So the story goes, as told by Stephen Sigler, Nature May 1989:
"The US military studied fighter planes returning from missions to try to improve their survival rate and were considering adding heavy armour to those parts of the plane that tended to show the greatest concentration of hits from enemy fire, until statisticians pointed out the fallacy of that argument. The more vulnerable parts of the plane were those with the fewest hits; planes hit there tended not to return at all. The single most vulnerable part, the pilot’s head, was without serious scar in the sample of planes that returned."
It’s easy to draw correlations from what we see in front of us. But what we see usually represents just a small part of what has happened. Focusing on the evidence we can easily see at the expense of that we can’t leads to survivorship bias. To say it another way, when Bill Gates drops out of college and starts Microsoft it might seem like dropping out is a path to success for others too, but that ignores all the dropouts who didn’t create Microsofts and consequently you didn’t hear about.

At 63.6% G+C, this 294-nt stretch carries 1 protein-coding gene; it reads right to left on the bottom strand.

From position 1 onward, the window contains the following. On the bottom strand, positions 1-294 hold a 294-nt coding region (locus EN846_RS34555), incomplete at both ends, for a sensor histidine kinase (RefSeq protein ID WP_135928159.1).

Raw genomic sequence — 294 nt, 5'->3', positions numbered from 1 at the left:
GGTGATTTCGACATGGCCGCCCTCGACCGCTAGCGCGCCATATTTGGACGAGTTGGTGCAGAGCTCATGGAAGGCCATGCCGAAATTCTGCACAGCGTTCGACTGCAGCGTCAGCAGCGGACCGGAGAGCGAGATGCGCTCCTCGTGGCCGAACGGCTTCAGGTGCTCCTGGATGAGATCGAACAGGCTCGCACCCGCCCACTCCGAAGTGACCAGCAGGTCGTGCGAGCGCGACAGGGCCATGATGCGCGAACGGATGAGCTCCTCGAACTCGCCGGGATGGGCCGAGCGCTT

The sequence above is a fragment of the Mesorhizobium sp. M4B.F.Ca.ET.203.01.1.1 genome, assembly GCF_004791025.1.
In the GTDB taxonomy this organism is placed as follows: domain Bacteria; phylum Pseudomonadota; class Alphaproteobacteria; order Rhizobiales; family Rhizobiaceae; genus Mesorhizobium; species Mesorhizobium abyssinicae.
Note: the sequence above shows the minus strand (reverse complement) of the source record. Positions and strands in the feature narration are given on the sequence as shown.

Silent evidence — the evidence that we don’t or can’t easily choose to consider — is a term from Nicholas Nassim Talleb.
When trying to discover the veracity of the planes story I enjoyed Bill Casselman’s American Mathematical Society article on The Legend of Abraham Wald. The postscript points to some of the source behind the story including a mention of Stephen Sigler’s letter in Nature quoted above.
I covered survivorship bias before but like this story so much I thought it was worth doing again.
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